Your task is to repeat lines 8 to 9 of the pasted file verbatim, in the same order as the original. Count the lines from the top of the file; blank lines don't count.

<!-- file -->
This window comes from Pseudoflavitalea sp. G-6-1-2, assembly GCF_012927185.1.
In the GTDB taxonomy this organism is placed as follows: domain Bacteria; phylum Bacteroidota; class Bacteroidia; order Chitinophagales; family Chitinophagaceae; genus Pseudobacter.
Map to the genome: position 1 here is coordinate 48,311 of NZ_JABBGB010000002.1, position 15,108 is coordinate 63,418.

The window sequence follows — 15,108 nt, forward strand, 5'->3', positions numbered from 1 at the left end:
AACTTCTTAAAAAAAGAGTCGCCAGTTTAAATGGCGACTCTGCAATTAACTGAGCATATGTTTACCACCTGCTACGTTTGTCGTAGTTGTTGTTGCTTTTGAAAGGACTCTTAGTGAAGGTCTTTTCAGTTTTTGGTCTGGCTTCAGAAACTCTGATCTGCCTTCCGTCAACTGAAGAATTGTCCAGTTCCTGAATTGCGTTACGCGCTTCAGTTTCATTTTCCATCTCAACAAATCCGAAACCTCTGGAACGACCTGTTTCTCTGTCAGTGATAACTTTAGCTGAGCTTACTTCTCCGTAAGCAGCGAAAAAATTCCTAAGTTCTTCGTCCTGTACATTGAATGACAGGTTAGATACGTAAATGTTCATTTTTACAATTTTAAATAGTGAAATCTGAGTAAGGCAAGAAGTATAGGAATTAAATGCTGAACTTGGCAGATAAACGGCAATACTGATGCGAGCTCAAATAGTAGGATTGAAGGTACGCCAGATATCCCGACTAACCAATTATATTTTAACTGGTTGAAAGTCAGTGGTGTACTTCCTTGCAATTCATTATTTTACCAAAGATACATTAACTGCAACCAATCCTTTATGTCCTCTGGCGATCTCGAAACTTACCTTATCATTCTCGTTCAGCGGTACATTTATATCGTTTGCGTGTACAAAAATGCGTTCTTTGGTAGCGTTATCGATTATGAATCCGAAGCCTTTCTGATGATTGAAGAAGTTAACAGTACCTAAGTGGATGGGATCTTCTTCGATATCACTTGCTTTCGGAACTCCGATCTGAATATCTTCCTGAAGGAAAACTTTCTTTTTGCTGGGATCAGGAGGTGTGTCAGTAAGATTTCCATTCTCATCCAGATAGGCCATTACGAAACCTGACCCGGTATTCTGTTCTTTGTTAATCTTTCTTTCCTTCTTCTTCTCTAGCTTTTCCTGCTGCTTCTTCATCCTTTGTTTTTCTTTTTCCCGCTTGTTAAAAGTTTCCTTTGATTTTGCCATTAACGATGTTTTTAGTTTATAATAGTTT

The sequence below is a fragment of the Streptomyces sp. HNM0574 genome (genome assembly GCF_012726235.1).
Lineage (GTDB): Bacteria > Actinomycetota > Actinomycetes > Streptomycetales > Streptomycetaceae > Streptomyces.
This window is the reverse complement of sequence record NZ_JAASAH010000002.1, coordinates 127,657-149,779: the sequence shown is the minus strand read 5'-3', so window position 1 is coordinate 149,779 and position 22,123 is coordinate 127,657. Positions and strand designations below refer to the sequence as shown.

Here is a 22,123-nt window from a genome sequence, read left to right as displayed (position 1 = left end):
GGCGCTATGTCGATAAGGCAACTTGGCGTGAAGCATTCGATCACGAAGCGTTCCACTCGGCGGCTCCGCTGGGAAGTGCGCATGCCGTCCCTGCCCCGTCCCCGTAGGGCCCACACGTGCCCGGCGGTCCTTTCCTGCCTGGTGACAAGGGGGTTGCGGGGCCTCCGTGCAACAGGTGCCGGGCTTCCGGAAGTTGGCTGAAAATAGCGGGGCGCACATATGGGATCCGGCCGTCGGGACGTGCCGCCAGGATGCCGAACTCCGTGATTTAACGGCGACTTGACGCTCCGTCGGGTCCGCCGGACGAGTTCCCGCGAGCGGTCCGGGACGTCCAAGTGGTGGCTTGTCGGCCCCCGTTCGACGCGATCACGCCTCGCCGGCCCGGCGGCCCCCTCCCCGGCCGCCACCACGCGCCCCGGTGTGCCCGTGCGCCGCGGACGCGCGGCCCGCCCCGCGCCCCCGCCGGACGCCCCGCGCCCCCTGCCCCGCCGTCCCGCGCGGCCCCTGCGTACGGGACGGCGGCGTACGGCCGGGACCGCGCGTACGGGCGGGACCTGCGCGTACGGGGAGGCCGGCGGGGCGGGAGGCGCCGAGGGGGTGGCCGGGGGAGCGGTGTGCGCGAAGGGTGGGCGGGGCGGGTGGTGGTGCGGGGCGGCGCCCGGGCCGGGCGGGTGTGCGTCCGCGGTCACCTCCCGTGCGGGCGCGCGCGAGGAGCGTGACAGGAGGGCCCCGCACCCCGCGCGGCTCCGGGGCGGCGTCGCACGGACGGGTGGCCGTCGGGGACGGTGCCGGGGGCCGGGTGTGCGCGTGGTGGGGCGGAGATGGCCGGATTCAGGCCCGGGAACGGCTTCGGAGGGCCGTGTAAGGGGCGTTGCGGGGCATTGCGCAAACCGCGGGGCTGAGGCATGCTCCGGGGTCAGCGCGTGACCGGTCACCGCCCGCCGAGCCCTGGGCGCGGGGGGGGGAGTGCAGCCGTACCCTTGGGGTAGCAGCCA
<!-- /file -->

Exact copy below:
This window is the reverse complement of sequence record NZ_JAASAH010000002.1, coordinates 127,657-149,779: the sequence shown is the minus strand read 5'-3', so window position 1 is coordinate 149,779 and position 22,123 is coordinate 127,657. Positions and strand designations below refer to the sequence as shown.

Here is a 22,123-nt window from a genome sequence, read left to right as displayed (position 1 = left end):